What are you looking for?

A Six-Step Plan for the Most Productive August You’ve Ever Had!

Posted by on July 25th, 2022
Posted in Blog, Independent Schools   

After the two years we’ve been through, it’s certainly time to recharge. When you return from your well deserved summer break, Mission Minded has a tool to help you strengthen your school’s brand and admissions communications for an admissions season with high inquiries, applications, and yield. If you know what makes your school special, but struggle to project that in a way that distinguishes you, you’re not alone.

Our free, six-part video series will help you refresh your school’s brand in six easy, digestible, and practical steps. You can watch each video in about five minutes and then easily do the weekly homework this summer.

STEP ONE: The first step is to assess the brand you have now. At Mission Minded we ask our clients to recognize that brand is just another word for reputation. By asking a dozen or two diverse community members about your school’s reputation, you’ll be on your way to assessing your brand.

  • What reputation does our school have among families in the area (or ours is the school that: ____________)?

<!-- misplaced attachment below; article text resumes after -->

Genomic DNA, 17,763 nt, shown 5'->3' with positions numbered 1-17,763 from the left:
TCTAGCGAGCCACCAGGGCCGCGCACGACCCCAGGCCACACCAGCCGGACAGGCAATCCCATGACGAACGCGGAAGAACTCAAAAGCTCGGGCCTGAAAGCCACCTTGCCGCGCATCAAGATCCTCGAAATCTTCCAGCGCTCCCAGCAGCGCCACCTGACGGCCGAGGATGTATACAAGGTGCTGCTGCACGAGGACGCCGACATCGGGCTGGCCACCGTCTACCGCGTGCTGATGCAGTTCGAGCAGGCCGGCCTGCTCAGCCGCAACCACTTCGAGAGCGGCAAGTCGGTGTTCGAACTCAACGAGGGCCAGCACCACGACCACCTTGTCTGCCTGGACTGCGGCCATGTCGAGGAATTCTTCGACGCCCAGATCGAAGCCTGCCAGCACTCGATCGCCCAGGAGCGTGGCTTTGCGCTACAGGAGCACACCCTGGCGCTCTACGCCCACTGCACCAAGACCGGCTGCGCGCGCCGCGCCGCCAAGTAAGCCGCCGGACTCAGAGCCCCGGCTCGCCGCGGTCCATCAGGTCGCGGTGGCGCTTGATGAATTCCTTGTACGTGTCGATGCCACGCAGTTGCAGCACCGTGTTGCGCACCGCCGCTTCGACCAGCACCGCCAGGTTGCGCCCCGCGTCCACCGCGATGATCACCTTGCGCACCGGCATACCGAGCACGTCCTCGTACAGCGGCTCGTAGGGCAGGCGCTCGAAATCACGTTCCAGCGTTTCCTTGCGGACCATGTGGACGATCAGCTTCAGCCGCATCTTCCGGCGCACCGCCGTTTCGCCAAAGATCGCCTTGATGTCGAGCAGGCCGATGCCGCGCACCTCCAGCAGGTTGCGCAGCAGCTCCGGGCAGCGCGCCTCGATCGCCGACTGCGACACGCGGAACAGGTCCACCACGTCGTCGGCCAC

• Why do families choose our school over others?
  • How would families describe our school if no one was listening?
  • What can families get here that they can’t at other schools?

Be forewarned, your stakeholders may not all be on the same page about your school’s reputation (and that’s an important finding itself), but if you hear things like “we’re the best kept secret” push a little more to find out what exactly the secret is. Click here to watch the first video.

STEP TWO: The second step is to identify your true mission-fit audience by listing the FIVE audience groups most essential to your school’s success, and thinking deeply about what they care about. Most schools prioritize 1) faculty and staff, 2) current families, 3) alumni, 4) administrators at sending and/or feeder schools, and 5) students. Instead of a group, imagine a person who represents each category. Give each of them a name that corresponds with a value they share with your school (i.e. Cameron Connection, Innovative Isabella, etc.), and answer these questions on their behalf: